Round two was much sweeter and a lot weirder. We had the Swiss Missed (Php 120) from The Lost Bread. What was really cool about this drink was that it had this squirter filled with kalhua. The alcohol didn't overpower the drink at all, just gave it a little kick within all that creaminess. This drink should be shared with another person. If we had any significant others, this would be the drink that we would share with them.
Something we noticed that kept coming out of Me Love Me Long Time's kitchen were the spring rolls. On impulse, we ordered the surprisingly cheap dish (Php 99). A lot of people were ordering it probably because you would never get fresh spring rolls at this price anywhere else. Well, not anywhere we have been so far. It would have been better if it was served cold but there's no doubt about it that these spring rolls were fresh, from the shrimp to the mint used. We wondered if it would be better if it would fare better with that Thai fish sauce dipping sauce instead of the peanut dipping sauce they had.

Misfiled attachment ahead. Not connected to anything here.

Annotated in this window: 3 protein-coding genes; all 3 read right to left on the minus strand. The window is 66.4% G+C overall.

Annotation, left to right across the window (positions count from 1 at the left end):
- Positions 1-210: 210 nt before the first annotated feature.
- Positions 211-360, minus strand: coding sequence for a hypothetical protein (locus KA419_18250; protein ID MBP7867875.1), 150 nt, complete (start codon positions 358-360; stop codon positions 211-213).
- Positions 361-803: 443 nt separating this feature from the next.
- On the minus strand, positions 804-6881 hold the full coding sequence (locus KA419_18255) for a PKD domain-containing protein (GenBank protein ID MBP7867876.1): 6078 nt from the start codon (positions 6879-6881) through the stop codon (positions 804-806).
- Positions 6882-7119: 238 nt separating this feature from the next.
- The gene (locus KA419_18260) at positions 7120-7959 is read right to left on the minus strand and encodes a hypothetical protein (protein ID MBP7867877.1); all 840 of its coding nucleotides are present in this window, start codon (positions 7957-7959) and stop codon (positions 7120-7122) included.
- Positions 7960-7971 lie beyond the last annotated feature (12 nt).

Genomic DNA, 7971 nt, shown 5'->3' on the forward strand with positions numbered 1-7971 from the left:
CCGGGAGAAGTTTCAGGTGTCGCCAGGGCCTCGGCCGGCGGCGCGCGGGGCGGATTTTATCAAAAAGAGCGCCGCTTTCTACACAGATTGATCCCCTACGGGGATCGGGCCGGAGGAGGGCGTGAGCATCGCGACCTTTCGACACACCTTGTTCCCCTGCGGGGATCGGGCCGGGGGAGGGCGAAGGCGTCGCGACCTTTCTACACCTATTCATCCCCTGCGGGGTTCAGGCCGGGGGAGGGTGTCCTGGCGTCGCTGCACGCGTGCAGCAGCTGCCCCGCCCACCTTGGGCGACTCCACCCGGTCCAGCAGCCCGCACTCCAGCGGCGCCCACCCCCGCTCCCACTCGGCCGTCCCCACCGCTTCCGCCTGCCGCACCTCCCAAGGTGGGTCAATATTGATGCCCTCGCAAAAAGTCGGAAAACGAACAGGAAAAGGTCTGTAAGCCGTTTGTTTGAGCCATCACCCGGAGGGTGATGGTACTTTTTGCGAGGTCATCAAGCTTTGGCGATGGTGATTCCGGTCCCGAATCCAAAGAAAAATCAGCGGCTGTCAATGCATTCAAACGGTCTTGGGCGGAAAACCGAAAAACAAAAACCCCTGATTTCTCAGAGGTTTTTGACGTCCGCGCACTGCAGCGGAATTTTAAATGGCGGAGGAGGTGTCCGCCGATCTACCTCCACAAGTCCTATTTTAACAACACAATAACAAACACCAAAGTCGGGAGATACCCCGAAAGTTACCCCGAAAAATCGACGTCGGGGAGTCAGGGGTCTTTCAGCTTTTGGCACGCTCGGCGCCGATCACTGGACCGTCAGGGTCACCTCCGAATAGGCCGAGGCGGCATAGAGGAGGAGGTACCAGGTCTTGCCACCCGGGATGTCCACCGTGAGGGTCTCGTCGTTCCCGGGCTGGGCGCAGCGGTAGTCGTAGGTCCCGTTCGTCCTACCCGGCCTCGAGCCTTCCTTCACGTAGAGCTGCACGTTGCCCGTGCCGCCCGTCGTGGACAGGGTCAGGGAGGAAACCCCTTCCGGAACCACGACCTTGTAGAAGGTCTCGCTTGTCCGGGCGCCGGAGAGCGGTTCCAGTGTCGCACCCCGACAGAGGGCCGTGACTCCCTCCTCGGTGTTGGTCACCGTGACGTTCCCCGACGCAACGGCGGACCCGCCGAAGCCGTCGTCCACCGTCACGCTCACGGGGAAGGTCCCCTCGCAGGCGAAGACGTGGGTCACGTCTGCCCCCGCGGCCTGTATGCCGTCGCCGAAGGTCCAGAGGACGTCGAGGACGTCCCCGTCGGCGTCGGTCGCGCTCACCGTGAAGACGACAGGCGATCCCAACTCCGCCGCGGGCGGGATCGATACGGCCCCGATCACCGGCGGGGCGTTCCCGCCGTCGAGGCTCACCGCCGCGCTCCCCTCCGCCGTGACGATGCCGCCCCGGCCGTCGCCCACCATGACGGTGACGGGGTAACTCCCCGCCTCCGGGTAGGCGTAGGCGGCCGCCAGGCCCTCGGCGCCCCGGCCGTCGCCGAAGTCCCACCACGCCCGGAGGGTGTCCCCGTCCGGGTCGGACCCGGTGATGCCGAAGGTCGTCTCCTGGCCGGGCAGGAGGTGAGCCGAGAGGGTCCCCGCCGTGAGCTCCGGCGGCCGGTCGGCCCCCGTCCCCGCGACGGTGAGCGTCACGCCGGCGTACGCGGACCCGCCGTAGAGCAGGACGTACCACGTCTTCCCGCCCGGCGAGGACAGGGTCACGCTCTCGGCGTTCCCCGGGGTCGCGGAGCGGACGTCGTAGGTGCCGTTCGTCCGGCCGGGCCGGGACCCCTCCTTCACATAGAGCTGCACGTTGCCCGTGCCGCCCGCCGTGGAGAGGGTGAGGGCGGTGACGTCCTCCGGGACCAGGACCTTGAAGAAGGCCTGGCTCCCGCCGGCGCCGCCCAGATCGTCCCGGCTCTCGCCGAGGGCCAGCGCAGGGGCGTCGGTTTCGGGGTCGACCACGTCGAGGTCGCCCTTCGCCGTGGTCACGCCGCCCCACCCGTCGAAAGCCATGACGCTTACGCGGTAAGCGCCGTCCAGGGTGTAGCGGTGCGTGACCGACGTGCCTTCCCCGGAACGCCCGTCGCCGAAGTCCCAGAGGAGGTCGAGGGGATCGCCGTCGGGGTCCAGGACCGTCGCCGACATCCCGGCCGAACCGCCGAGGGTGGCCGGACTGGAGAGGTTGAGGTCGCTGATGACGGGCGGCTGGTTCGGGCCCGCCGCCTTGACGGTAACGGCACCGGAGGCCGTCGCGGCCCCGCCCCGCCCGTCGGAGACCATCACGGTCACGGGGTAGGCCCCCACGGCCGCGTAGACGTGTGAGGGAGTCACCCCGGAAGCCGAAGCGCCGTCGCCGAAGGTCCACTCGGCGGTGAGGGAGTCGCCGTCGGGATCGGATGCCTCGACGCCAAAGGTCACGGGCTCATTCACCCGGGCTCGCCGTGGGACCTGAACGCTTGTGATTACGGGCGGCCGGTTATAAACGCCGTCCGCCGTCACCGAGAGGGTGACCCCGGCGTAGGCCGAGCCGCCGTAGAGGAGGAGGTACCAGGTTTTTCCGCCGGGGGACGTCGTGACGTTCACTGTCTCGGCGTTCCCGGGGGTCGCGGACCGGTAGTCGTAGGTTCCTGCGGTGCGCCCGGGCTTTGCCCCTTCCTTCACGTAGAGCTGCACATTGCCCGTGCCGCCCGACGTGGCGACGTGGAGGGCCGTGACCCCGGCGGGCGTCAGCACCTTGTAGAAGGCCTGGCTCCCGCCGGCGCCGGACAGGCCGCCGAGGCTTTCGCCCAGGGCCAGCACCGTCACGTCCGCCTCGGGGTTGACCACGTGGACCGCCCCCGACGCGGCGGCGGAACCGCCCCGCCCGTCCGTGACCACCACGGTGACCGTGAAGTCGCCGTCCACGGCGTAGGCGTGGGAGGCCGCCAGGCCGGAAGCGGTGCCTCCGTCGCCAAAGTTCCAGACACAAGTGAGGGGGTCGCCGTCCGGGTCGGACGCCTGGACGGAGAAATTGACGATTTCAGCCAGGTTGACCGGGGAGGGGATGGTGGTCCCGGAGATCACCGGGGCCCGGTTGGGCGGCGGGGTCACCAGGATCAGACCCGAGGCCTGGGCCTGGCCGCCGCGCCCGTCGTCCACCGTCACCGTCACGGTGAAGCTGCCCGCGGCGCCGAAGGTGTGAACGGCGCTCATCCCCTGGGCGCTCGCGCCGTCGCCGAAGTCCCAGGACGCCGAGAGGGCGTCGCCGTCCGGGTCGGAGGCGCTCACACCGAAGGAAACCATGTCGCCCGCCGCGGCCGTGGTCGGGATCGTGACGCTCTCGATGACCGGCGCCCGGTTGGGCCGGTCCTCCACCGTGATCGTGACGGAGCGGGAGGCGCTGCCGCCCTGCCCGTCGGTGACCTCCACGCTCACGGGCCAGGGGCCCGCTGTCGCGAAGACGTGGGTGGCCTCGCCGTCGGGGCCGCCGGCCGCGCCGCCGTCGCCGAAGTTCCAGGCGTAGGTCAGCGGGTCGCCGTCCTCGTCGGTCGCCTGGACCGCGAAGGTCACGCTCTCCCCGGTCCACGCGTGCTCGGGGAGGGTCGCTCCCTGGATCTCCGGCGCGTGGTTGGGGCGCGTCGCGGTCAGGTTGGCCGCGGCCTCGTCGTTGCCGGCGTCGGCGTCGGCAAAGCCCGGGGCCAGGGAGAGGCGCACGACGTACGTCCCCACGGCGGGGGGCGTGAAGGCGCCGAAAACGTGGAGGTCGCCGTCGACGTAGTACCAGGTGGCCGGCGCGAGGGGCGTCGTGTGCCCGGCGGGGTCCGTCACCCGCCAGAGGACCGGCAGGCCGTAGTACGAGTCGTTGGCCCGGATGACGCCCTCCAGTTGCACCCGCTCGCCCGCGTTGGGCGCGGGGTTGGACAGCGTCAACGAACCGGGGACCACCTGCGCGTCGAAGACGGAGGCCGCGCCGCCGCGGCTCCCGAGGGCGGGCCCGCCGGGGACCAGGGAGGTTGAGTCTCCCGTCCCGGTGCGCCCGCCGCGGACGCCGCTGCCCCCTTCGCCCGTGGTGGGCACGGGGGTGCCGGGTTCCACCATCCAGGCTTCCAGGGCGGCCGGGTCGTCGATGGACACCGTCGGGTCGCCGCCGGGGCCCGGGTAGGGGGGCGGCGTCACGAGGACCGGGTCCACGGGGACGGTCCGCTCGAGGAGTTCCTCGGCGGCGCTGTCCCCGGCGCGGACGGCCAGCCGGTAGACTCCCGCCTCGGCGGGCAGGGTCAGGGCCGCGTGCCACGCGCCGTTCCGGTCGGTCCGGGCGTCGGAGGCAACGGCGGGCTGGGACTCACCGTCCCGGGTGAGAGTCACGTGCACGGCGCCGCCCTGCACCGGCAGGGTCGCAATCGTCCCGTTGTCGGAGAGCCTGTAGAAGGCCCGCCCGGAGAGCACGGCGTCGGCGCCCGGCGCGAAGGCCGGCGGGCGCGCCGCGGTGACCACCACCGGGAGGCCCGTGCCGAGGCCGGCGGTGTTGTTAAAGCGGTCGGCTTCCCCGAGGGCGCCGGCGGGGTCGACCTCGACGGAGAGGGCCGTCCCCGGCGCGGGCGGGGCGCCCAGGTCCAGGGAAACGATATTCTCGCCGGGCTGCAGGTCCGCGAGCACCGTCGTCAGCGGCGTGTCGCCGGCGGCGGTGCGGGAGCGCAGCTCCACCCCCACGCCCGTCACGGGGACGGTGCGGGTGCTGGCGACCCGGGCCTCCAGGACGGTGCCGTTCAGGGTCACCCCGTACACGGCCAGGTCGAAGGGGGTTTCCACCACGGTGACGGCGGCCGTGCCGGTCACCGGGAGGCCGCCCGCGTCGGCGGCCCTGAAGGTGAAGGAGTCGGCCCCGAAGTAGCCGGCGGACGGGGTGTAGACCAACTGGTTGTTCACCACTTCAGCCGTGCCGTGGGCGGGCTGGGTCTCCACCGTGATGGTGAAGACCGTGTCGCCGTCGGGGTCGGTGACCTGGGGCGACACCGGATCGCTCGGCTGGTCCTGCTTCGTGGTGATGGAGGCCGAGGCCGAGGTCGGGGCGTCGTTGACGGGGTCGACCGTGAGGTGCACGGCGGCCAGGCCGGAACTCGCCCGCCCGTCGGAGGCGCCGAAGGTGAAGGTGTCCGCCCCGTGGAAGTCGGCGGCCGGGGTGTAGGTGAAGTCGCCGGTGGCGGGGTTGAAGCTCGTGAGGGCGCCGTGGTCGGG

Then things got weird when one of our friends brought to the table The Soul Food Truck's Fried Cheese (Php 70). Dont complain about it being only three pieces. Remember that this is pure unadulterated cheese deep fried to a golden crisp. After a few bites, you just want to call it quits. This snack was made for sharing. Definitely. What was scarier was its dipping sauce. The cinnamon flavor is strong in this one, very strong.But when we each took a bite of deep fried cheese dipped in cinnamon sauce, we all agreed that it actually worked. The sauce was sweet and the cheese was salty, plus this little spice from the cinnamon. A good snack after a few drinks. Or during a few drinks.